The second theme she identified was the underlying urgency behind these wicked problems.  There is an urgent call for a radical revolution of values, particularly a shift from thing-oriented culture to person-oriented culture.  The third theme was the need for participatory approaches which bring legitimacy and authenticity.  For the final theme, Professor Labonte identified the value-added from Catholic Social Teaching as the critical yeast.  It is not about the mass or the overwhelming numbers, but rather the critical placement of actors that grows into long-term change.  Catholic Social Teaching can be the critical yeast for developing solutions to wicked problems.

The panel focused primarily on the question of reconciling Catholic Social Teaching with what really happens on the ground, with particular attention to the people and organizations with whom the Church collaborates.  Fr. Ryscavage lamented the lack of education over what the Church teaches.  He noted a shocking degree of ignorance about the Church, its social doctrine and its services and ministries, which he has particularly observed among Catholic politicians.  General Dallaire reflected on the ethical and spiritual dilemma in the field between those searching for solutions and the populations actually living in the conditions.  Cardinal McCarrick commented on the political split in the United States over issues the Catholic Church supports and how divisive this can be.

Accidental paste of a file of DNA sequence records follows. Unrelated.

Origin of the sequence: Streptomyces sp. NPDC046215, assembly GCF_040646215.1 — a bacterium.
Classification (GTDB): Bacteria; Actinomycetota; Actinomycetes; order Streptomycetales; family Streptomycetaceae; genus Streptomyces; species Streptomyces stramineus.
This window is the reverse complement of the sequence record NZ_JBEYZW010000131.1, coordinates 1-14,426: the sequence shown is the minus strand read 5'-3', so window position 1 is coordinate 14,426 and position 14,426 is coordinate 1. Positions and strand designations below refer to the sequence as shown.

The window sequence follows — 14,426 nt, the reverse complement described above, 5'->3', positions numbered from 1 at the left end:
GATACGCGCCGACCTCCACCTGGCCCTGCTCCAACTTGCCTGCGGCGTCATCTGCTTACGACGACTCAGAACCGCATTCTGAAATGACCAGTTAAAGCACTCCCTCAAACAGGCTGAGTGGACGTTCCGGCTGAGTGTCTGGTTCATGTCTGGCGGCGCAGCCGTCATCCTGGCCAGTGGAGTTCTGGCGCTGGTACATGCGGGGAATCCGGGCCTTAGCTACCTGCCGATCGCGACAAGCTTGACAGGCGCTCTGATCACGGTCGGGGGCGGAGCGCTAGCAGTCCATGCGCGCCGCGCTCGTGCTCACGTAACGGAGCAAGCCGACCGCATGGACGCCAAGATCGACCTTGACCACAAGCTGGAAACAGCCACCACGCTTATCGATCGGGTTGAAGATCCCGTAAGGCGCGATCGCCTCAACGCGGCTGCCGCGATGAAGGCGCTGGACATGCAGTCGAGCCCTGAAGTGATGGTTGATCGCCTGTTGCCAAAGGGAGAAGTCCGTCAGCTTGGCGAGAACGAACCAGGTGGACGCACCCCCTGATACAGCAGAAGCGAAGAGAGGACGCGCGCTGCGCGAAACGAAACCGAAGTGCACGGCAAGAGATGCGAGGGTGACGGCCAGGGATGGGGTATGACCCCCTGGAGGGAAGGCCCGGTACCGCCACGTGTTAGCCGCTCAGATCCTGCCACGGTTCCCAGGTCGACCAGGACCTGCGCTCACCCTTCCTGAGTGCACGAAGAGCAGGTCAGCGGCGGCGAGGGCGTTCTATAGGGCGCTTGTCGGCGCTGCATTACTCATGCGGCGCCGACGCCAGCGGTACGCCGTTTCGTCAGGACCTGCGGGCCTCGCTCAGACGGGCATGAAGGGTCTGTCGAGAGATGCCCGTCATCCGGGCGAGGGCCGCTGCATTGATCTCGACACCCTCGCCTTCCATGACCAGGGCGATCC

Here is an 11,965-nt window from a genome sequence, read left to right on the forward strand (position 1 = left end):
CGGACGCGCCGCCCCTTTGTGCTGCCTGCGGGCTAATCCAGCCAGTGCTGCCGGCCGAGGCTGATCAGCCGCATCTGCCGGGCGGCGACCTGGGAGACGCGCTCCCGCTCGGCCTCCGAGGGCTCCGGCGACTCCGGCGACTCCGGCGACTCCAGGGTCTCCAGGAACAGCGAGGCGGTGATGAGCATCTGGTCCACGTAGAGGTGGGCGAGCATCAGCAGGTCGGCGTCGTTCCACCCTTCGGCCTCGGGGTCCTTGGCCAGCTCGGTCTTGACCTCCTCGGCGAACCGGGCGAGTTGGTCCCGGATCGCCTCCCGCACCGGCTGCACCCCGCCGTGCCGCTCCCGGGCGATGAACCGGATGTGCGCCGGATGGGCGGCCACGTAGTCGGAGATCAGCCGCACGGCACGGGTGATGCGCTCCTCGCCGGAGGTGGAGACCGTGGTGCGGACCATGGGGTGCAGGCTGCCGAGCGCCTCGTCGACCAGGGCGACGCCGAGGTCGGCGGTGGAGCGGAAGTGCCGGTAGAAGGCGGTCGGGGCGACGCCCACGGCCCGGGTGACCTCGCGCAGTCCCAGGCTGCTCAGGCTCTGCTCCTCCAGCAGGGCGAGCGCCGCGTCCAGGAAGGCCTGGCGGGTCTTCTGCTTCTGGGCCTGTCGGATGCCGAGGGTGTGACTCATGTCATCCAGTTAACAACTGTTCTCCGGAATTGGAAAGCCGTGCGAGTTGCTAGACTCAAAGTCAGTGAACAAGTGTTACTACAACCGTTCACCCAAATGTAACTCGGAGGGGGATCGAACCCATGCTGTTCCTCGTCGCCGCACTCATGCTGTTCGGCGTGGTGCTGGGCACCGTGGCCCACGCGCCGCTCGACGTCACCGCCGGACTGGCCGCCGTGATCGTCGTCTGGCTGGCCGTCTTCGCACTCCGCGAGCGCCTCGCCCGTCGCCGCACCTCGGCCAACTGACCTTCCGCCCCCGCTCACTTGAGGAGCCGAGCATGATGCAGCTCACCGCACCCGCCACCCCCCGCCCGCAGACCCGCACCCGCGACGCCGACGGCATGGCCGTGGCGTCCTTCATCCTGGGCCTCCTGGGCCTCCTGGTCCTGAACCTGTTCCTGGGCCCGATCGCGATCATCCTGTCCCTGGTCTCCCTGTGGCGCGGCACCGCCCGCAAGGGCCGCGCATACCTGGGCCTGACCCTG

Metropolitan Jeanbart called for a greater faithfulness to Jesus and the commandment to love.  Professor Carozza, reflecting on Pope Francis, commented on the movement to poverty as a theological, and even Christological, category.  He noted a paradox coming from Pope Francis who is pressing a moral exhortation to go out and minister to the poor and marginalized, while also promoting movement back to the center through an encounter with Jesus.  Archbishop Tomasi concluded the panel by encouraging all Christians to start with the foundation of Jesus.  If you accept Jesus, then you can build the consequences of your life from there.  In a pluralistic world, he called for a greater understanding of the world in which we live.  He invited us to identify what we have in common with other human beings and build from that foundation.